There is only one true unchanging gospel, good news, that can save sinners.

And we must get it right.

Did you ever hear a message and get it wrong?

“I thought you said, ‘Turn right.’”
“I thought you said, ‘Delete the file.’”
“I thought you said, ‘I love you.’”

“You’re saying that I didn’t get it right?”

“That I believed the wrong thing?”

And that’s just a misunderstanding.

Has anyone ever given you the wrong information on purpose?

And led you astray?

These agitators, these troublemakers, were teaching the churches in Galatia the wrong things about the gospel. And it threatened to destroy them.

That’s why Paul is writing this letter.

The truth of the gospel is at stake.

Paul hasn’t even told us what the false teaching is yet. But he’s already torn into them for swallowing it.

And he’s still not going to directly tackle the false teaching yet in chapter one. Instead, he establishes here, more fully, his credentials to speak to this issue.

Now, it’s easy to get lost in this part of Galatians.

Because Paul is very personal here, and he’s telling his personal story.

Paul loves to tell his story of coming to faith in Jesus Christ.

It shows up first in Acts chapter 9. Do you remember that? When he gets knocked off of his horse in a blinding light and there is the risen Jesus talking to him?

That’s when Luke tells the story. But Paul tells it again in Acts 22 and Acts 26, and he refers to it again and again throughout his letters.

Paul tells his story again here. And it’s really wonderful. Paul has had a major turnaround. He is now “Preaching the Faith He Once Tried to Destroy.”

But...don’t miss the main point that Paul is trying to make here.

Paul is trying to make the point that his gospel, the good news that he is preaching and contending for, is the right one, and it is not man-made.

Look at verse 11.

“I want you to know, brothers, that the gospel I preached is not something that man made up. I did not receive it from any man, nor was I taught it; rather, I received it by revelation from Jesus Christ.”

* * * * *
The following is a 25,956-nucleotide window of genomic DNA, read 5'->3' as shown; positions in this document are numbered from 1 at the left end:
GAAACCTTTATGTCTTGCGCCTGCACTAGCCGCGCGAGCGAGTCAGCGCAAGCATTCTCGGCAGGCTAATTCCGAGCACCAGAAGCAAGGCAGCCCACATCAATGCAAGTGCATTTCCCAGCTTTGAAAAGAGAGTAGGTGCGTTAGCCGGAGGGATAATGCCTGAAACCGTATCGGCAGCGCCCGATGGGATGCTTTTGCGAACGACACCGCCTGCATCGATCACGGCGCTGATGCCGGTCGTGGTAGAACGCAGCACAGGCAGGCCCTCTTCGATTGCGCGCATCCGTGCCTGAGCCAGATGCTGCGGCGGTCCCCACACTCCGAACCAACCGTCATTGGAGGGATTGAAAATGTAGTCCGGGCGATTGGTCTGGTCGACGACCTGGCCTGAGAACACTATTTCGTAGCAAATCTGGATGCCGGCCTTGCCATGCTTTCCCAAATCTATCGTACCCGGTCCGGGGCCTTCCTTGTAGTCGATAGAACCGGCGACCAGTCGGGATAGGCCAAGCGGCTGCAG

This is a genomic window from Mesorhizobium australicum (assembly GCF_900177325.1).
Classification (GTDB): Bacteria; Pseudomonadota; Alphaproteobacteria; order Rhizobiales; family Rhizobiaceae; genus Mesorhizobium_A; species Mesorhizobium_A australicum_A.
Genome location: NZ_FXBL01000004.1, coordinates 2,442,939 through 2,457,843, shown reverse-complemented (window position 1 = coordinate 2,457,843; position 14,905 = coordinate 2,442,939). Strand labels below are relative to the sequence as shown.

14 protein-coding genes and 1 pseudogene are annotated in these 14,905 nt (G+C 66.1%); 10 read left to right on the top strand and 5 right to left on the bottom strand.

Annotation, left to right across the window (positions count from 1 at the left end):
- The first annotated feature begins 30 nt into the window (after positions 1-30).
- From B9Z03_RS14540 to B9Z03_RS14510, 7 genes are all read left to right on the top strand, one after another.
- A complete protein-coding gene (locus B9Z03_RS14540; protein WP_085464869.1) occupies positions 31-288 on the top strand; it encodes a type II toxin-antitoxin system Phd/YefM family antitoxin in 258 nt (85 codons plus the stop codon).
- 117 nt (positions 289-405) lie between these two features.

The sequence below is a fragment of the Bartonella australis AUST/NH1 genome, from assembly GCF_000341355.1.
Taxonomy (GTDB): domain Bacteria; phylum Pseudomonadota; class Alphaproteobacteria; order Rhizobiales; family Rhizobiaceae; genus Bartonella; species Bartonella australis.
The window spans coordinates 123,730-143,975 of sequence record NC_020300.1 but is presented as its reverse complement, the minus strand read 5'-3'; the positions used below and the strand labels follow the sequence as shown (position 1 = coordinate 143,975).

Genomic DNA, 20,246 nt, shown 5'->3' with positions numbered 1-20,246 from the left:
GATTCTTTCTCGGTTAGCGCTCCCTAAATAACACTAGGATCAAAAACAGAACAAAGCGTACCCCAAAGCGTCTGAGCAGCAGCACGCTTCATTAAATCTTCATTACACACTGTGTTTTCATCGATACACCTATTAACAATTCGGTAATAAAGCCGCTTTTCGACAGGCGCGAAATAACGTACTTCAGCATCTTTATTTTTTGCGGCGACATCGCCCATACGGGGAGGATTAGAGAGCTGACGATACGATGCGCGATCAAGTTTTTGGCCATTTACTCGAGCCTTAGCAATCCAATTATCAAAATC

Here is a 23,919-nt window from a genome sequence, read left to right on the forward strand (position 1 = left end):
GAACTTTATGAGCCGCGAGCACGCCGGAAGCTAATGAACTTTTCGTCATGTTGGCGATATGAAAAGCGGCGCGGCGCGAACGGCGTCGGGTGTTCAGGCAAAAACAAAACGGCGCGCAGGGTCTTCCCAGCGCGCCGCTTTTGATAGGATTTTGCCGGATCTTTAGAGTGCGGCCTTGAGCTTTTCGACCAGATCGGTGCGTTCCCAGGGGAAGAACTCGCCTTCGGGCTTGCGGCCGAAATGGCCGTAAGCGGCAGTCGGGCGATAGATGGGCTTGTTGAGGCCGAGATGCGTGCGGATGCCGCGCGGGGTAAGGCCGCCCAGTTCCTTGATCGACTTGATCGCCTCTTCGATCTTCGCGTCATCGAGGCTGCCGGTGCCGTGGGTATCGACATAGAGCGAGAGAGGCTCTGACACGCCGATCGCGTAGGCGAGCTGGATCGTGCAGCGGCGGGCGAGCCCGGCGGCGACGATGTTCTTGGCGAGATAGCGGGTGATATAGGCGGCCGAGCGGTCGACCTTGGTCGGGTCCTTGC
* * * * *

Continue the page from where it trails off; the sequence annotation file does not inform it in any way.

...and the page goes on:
That’s the main point.

And he’s going to be making that point far into chapter 2. Next week will be part two of Paul making that same point. That his gospel is not something he received from any mere mortal. It’s not something of human origin.

It’s not even something true that he got from the other apostles.

Paul got his gospel straight from Jesus.

I almost titled this sermon, “The Inhuman Gospel.”

But I don’t mean that it’s brutal or cruel. I mean that it’s un-human.

It is divine.

Paul has been making that point ever since verse 1, hasn’t he?

Remember how he started his letter? “Paul, an apostle–sent not from men nor by man, but by Jesus Christ and God the Father, who raised him from the dead.”

Why is Paul making such a big deal out of this?

Well, I think that his opponents were probably attacking him on this point.

They were probably saying something like, “Oh, well, Paul got his gospel in Jerusalem from the other apostles, and he’s, frankly, gotten it wrong. He’s mistaken, and he’s probably made up some of the bits. And he’s missing some key elements of the Law for Christians today. He’s just not quite trustworthy. Nice guy, but his gospel is a little lacking.”

I think that’s why Paul is so strong on this point.

He says (v.12), “I did not receive [the gospel] from any man, nor was I taught it; rather, I received it by revelation from Jesus Christ.”

That’s obviously important.

Now, he’s not saying that he never learned anything from any other Christian. Paul tells us in other places that he certainly did learn aspects of the truth from other believers.

But he wasn’t dependent upon them for the gospel of grace.

He got the gospel of grace straight from the horse’s mouth, so to speak.

He got it directly from Jesus Himself.

And for the next several paragraphs, he intends to prove it.

And he starts way back before he was a Christian. V.13

“For you have heard of my previous way of life in Judaism, how intensely I persecuted the church of God and tried to destroy it.”

Funny way to start, isn’t it?

To prove that you have the true gospel, most of us wouldn’t think to start with how much we persecuted the church of God.

But that’s exactly where Paul starts.

Here’s why: It must have been God.

God is the only satisfying explanation for the conversion of Paul.

Because Paul didn’t have any doubts!

Paul wasn’t searching for something to believe in.

He already had something to believe in. And he was believing in it with his whole heart. V.14

“I was advancing in Judaism beyond many Jews of my own age and was extremely zealous for the traditions of my fathers.”

Saul of Tarsus was an up and coming leader in Judaism. He was a zealous Pharisee.

If you looked up “Pharisee” in the dictionary, they had a picture there of Paul. [Not really, but you know what I mean.]

This is what he says about his former way of life in Philippians chapter 3.